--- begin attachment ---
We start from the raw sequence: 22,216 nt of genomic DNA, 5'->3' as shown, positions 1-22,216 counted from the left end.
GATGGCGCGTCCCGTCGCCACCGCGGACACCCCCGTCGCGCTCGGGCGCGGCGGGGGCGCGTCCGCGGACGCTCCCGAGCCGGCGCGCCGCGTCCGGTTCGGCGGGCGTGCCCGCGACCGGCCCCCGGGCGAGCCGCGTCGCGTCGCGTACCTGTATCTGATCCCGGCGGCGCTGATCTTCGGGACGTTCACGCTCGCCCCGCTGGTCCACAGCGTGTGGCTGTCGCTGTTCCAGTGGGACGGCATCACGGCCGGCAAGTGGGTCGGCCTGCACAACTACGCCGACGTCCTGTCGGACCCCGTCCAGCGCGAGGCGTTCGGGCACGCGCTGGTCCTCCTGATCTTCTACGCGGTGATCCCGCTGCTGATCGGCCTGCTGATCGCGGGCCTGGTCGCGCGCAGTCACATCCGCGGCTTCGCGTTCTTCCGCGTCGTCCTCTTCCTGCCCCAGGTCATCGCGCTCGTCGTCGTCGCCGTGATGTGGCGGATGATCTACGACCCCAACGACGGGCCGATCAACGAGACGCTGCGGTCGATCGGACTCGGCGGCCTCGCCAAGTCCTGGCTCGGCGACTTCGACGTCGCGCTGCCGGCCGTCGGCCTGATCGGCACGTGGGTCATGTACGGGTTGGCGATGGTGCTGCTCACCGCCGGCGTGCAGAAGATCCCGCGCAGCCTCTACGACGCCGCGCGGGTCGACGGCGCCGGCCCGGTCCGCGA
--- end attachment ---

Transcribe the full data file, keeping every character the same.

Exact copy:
We start from the raw sequence: 22,216 nt of genomic DNA, 5'->3' as shown, positions 1-22,216 counted from the left end.
GATGGCGCGTCCCGTCGCCACCGCGGACACCCCCGTCGCGCTCGGGCGCGGCGGGGGCGCGTCCGCGGACGCTCCCGAGCCGGCGCGCCGCGTCCGGTTCGGCGGGCGTGCCCGCGACCGGCCCCCGGGCGAGCCGCGTCGCGTCGCGTACCTGTATCTGATCCCGGCGGCGCTGATCTTCGGGACGTTCACGCTCGCCCCGCTGGTCCACAGCGTGTGGCTGTCGCTGTTCCAGTGGGACGGCATCACGGCCGGCAAGTGGGTCGGCCTGCACAACTACGCCGACGTCCTGTCGGACCCCGTCCAGCGCGAGGCGTTCGGGCACGCGCTGGTCCTCCTGATCTTCTACGCGGTGATCCCGCTGCTGATCGGCCTGCTGATCGCGGGCCTGGTCGCGCGCAGTCACATCCGCGGCTTCGCGTTCTTCCGCGTCGTCCTCTTCCTGCCCCAGGTCATCGCGCTCGTCGTCGTCGCCGTGATGTGGCGGATGATCTACGACCCCAACGACGGGCCGATCAACGAGACGCTGCGGTCGATCGGACTCGGCGGCCTCGCCAAGTCCTGGCTCGGCGACTTCGACGTCGCGCTGCCGGCCGTCGGCCTGATCGGCACGTGGGTCATGTACGGGTTGGCGATGGTGCTGCTCACCGCCGGCGTGCAGAAGATCCCGCGCAGCCTCTACGACGCCGCGCGGGTCGACGGCGCCGGCCCGGTCCGCGA